It’s been the view of people in the wine industry – and not just the glassmakers themselves – that the glass you use plays an important role in delivering the full potential of a wine. Some say it’s like the difference between listening to music in mono or stereo or, more poetically (and almost certainly less politically correct), the difference between a slap in the face or a pat on the bottom.
Some express the view that a ‘universal’ glass can hide the aromatic potential of a wine – and so taste and flavour perception.
Now research shows that the shape of the wine glass you use really does affect the way the wine in the glass actually tastes.
It’s all a question of physics (whereas the effect of colour on taste relates to psychology).
The research involved pouring a range of wines into different glasses at different temperatures where it was found that different glass shapes and temperatures can bring out completely different bouquets and finishes from the same wine.
It’s to do with the flavour enhancing effects of ethanol, or alcohol, and how glass geometry can be shown to affect wine flavour perception.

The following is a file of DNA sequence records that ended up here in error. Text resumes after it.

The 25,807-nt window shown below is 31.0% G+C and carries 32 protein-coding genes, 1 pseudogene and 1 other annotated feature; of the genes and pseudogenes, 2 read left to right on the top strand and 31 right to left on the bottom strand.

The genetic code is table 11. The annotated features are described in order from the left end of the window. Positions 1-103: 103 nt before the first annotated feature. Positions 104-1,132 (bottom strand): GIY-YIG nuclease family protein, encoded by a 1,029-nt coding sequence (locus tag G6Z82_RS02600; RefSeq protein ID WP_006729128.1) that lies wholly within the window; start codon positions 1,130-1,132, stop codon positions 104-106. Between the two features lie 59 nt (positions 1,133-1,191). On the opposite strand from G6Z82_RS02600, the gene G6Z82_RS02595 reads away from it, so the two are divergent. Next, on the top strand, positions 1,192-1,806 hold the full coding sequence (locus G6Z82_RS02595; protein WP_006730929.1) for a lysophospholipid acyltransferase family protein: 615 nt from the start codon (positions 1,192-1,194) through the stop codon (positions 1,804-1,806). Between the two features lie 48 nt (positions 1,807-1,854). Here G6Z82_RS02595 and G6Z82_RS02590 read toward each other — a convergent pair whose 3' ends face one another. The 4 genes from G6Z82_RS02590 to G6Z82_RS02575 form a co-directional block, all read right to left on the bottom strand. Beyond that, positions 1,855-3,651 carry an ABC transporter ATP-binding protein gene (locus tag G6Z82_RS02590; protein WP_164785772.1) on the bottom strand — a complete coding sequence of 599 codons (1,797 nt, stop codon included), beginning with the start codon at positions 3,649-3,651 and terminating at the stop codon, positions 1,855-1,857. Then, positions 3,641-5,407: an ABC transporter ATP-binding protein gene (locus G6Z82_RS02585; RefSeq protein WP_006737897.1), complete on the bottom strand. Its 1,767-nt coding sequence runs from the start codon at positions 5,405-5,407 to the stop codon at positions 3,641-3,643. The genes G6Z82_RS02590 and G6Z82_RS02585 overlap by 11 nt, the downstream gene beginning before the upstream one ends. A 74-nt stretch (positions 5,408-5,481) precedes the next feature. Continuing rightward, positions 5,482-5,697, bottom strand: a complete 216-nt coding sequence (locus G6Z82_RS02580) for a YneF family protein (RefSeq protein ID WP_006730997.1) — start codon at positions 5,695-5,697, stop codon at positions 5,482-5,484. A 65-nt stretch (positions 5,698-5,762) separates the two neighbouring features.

The explanation: the sides of a glass specifically designed for wine (normally) bow inward towards the rim. This in turn tends to concentrate the alcohol aromas around the rim, so when our nose is placed towards the centre of the glass when savouring the wine’s aromas, the harshness of any gaseous alcohol is reduced, so making wine the aromas more distinct
Temperature also affects wine aromas and how they rise in the glass, but the strongest correlation can be seen to be in terms of the ratio between the diameter of the widest part of a glass to the diameter of the opening itself.
However, one mustn’t forget the environment – the occasion itself – when it comes to the drinking experience: it’s certainly not that rare to be disappointed that the ‘wonderful-wine-we-drank-at-that-fantastic-dinner’… doesn’t quite taste the same on a wet Tuesday winter afternoon and no amount of learned science can fully explain that!
Red Wine Glasses
It’s the larger bowl size that helps the wine release its aromatics into the air, whilst the tapered top channels the aromas to your nose. The longer stems also let you swirl the wine in your glass more readily to release the wine’s aromas.
White Wine Glasses
Whites don’t tend to need as much space to become aromatic, indeed they actually have the potential to lose their aroma if given too much aeration.
Sparkling Wine Glasses
Coupe: the wide rim makes the sparkle disappear quickly and should really only be used for sweet, fruity sparkling wines that don’t rely on their bubbles for flavour.
Flute: this shape preserves a sparkler’s bubbles best, with the trade-off that the wine will be able to breathe less than a glass with a large bowl.
Tulip: the wider bowl releases more aromatics, so is recommended for the fruity notes of fine, vintage champagnes as the wider bowl helps release more aromatics.
Putting aside the science, the real fun (and potential for reward) is in experimentation – and enjoying the experience!